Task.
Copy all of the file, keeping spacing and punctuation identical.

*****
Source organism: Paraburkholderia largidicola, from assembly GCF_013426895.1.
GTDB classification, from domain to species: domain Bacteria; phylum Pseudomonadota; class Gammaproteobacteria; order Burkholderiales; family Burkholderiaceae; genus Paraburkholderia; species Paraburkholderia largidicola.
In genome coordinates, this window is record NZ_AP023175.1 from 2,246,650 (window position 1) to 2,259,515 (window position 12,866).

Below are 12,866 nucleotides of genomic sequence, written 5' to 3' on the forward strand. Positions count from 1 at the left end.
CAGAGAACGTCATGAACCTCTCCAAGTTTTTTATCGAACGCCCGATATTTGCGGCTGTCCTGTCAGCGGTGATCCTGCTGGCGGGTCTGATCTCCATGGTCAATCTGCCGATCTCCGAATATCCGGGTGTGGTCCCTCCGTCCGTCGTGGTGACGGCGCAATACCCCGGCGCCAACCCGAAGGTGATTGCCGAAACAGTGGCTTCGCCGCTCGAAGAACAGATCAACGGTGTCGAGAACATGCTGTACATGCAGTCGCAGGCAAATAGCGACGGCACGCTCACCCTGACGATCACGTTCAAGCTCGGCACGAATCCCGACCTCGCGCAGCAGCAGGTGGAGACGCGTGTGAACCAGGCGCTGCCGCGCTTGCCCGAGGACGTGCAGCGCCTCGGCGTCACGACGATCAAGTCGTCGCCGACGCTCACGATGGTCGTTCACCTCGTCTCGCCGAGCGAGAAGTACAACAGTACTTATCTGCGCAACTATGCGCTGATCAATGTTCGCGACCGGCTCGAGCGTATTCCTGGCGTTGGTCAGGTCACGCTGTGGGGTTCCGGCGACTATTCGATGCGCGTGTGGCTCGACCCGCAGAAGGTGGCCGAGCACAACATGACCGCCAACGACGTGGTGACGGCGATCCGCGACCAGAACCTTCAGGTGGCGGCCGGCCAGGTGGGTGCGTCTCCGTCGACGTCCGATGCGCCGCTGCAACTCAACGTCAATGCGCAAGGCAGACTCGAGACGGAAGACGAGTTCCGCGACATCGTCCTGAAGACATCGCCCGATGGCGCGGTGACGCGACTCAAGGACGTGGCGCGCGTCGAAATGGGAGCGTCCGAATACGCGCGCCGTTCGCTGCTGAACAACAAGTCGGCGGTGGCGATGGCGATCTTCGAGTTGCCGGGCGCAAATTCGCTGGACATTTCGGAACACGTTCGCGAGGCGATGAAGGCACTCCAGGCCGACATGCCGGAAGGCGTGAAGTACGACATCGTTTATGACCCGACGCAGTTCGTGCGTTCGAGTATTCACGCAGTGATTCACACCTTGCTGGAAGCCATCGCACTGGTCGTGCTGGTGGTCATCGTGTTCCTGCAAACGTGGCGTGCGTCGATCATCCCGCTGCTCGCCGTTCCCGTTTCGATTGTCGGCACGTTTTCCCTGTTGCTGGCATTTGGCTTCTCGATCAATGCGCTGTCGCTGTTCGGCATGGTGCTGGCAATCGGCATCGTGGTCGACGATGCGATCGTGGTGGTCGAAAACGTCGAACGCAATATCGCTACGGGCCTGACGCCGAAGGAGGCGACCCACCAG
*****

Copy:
Source organism: Paraburkholderia largidicola, from assembly GCF_013426895.1.
GTDB classification, from domain to species: domain Bacteria; phylum Pseudomonadota; class Gammaproteobacteria; order Burkholderiales; family Burkholderiaceae; genus Paraburkholderia; species Paraburkholderia largidicola.
In genome coordinates, this window is record NZ_AP023175.1 from 2,246,650 (window position 1) to 2,259,515 (window position 12,866).

Below are 12,866 nucleotides of genomic sequence, written 5' to 3' on the forward strand. Positions count from 1 at the left end.
CAGAGAACGTCATGAACCTCTCCAAGTTTTTTATCGAACGCCCGATATTTGCGGCTGTCCTGTCAGCGGTGATCCTGCTGGCGGGTCTGATCTCCATGGTCAATCTGCCGATCTCCGAATATCCGGGTGTGGTCCCTCCGTCCGTCGTGGTGACGGCGCAATACCCCGGCGCCAACCCGAAGGTGATTGCCGAAACAGTGGCTTCGCCGCTCGAAGAACAGATCAACGGTGTCGAGAACATGCTGTACATGCAGTCGCAGGCAAATAGCGACGGCACGCTCACCCTGACGATCACGTTCAAGCTCGGCACGAATCCCGACCTCGCGCAGCAGCAGGTGGAGACGCGTGTGAACCAGGCGCTGCCGCGCTTGCCCGAGGACGTGCAGCGCCTCGGCGTCACGACGATCAAGTCGTCGCCGACGCTCACGATGGTCGTTCACCTCGTCTCGCCGAGCGAGAAGTACAACAGTACTTATCTGCGCAACTATGCGCTGATCAATGTTCGCGACCGGCTCGAGCGTATTCCTGGCGTTGGTCAGGTCACGCTGTGGGGTTCCGGCGACTATTCGATGCGCGTGTGGCTCGACCCGCAGAAGGTGGCCGAGCACAACATGACCGCCAACGACGTGGTGACGGCGATCCGCGACCAGAACCTTCAGGTGGCGGCCGGCCAGGTGGGTGCGTCTCCGTCGACGTCCGATGCGCCGCTGCAACTCAACGTCAATGCGCAAGGCAGACTCGAGACGGAAGACGAGTTCCGCGACATCGTCCTGAAGACATCGCCCGATGGCGCGGTGACGCGACTCAAGGACGTGGCGCGCGTCGAAATGGGAGCGTCCGAATACGCGCGCCGTTCGCTGCTGAACAACAAGTCGGCGGTGGCGATGGCGATCTTCGAGTTGCCGGGCGCAAATTCGCTGGACATTTCGGAACACGTTCGCGAGGCGATGAAGGCACTCCAGGCCGACATGCCGGAAGGCGTGAAGTACGACATCGTTTATGACCCGACGCAGTTCGTGCGTTCGAGTATTCACGCAGTGATTCACACCTTGCTGGAAGCCATCGCACTGGTCGTGCTGGTGGTCATCGTGTTCCTGCAAACGTGGCGTGCGTCGATCATCCCGCTGCTCGCCGTTCCCGTTTCGATTGTCGGCACGTTTTCCCTGTTGCTGGCATTTGGCTTCTCGATCAATGCGCTGTCGCTGTTCGGCATGGTGCTGGCAATCGGCATCGTGGTCGACGATGCGATCGTGGTGGTCGAAAACGTCGAACGCAATATCGCTACGGGCCTGACGCCGAAGGAGGCGACCCACCAG